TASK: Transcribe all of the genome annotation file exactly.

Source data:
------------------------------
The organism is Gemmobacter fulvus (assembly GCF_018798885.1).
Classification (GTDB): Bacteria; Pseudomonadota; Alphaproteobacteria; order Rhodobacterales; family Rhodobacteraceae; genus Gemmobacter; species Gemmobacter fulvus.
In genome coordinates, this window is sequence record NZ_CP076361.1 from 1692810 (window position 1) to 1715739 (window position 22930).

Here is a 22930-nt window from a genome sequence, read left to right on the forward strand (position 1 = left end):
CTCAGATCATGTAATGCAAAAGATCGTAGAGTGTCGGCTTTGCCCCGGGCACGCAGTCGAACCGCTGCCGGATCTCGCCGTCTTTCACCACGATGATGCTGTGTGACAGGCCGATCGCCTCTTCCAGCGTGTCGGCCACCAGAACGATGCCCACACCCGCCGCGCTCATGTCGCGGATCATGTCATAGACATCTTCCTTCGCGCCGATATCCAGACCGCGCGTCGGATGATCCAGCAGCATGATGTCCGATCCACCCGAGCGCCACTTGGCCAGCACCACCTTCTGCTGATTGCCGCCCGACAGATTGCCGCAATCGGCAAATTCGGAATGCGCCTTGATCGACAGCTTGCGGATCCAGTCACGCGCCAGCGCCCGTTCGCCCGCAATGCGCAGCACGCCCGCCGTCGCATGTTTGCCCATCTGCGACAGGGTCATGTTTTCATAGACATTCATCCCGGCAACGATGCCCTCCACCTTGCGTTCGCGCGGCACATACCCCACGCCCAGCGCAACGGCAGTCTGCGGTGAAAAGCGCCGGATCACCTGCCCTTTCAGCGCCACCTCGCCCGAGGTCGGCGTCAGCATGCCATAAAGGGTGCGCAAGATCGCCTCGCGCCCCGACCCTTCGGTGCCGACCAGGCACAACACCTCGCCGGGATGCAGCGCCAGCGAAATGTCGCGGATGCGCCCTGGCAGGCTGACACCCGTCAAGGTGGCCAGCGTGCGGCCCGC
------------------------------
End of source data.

The organism is Gemmobacter fulvus (assembly GCF_018798885.1).
Classification (GTDB): Bacteria; Pseudomonadota; Alphaproteobacteria; order Rhodobacterales; family Rhodobacteraceae; genus Gemmobacter; species Gemmobacter fulvus.
In genome coordinates, this window is sequence record NZ_CP076361.1 from 1692810 (window position 1) to 1715739 (window position 22930).

Here is a 22930-nt window from a genome sequence, read left to right on the forward strand (position 1 = left end):
CTCAGATCATGTAATGCAAAAGATCGTAGAGTGTCGGCTTTGCCCCGGGCACGCAGTCGAACCGCTGCCGGATCTCGCCGTCTTTCACCACGATGATGCTGTGTGACAGGCCGATCGCCTCTTCCAGCGTGTCGGCCACCAGAACGATGCCCACACCCGCCGCGCTCATGTCGCGGATCATGTCATAGACATCTTCCTTCGCGCCGATATCCAGACCGCGCGTCGGATGATCCAGCAGCATGATGTCCGATCCACCCGAGCGCCACTTGGCCAGCACCACCTTCTGCTGATTGCCGCCCGACAGATTGCCGCAATCGGCAAATTCGGAATGCGCCTTGATCGACAGCTTGCGGATCCAGTCACGCGCCAGCGCCCGTTCGCCCGCAATGCGCAGCACGCCCGCCGTCGCATGTTTGCCCATCTGCGACAGGGTCATGTTTTCATAGACATTCATCCCGGCAACGATGCCCTCCACCTTGCGTTCGCGCGGCACATACCCCACGCCCAGCGCAACGGCAGTCTGCGGTGAAAAGCGCCGGATCACCTGCCCTTTCAGCGCCACCTCGCCCGAGGTCGGCGTCAGCATGCCATAAAGGGTGCGCAAGATCGCCTCGCGCCCCGACCCTTCGGTGCCGACCAGGCACAACACCTCGCCGGGATGCAGCGCCAGCGAAATGTCGCGGATGCGCCCTGGCAGGCTGACACCCGTCAAGGTGGCCAGCGTGCGGCCCGC